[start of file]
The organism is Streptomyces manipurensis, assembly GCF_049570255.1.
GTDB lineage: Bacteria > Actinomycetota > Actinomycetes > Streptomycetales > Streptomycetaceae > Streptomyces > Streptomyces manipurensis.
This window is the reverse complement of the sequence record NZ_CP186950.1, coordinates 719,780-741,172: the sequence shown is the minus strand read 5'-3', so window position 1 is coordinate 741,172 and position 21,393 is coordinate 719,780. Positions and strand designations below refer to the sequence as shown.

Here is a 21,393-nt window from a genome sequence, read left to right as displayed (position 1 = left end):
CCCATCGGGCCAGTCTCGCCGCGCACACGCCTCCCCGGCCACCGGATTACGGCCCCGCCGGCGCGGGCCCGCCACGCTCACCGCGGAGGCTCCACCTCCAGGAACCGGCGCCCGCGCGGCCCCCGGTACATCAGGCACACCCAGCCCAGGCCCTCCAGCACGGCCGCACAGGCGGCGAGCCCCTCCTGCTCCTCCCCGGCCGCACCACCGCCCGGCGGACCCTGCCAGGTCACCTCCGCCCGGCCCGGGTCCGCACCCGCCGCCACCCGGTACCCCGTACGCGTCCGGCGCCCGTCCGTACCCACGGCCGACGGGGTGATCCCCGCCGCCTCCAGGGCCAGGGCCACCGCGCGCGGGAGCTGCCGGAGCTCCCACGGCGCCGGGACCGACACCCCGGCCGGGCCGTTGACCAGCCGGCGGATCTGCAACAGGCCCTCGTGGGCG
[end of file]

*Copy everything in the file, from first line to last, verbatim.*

The organism is Streptomyces manipurensis, assembly GCF_049570255.1.
GTDB lineage: Bacteria > Actinomycetota > Actinomycetes > Streptomycetales > Streptomycetaceae > Streptomyces > Streptomyces manipurensis.
This window is the reverse complement of the sequence record NZ_CP186950.1, coordinates 719,780-741,172: the sequence shown is the minus strand read 5'-3', so window position 1 is coordinate 741,172 and position 21,393 is coordinate 719,780. Positions and strand designations below refer to the sequence as shown.

Here is a 21,393-nt window from a genome sequence, read left to right as displayed (position 1 = left end):
CCCATCGGGCCAGTCTCGCCGCGCACACGCCTCCCCGGCCACCGGATTACGGCCCCGCCGGCGCGGGCCCGCCACGCTCACCGCGGAGGCTCCACCTCCAGGAACCGGCGCCCGCGCGGCCCCCGGTACATCAGGCACACCCAGCCCAGGCCCTCCAGCACGGCCGCACAGGCGGCGAGCCCCTCCTGCTCCTCCCCGGCCGCACCACCGCCCGGCGGACCCTGCCAGGTCACCTCCGCCCGGCCCGGGTCCGCACCCGCCGCCACCCGGTACCCCGTACGCGTCCGGCGCCCGTCCGTACCCACGGCCGACGGGGTGATCCCCGCCGCCTCCAGGGCCAGGGCCACCGCGCGCGGGAGCTGCCGGAGCTCCCACGGCGCCGGGACCGACACCCCGGCCGGGCCGTTGACCAGCCGGCGGATCTGCAACAGGCCCTCGTGGGCG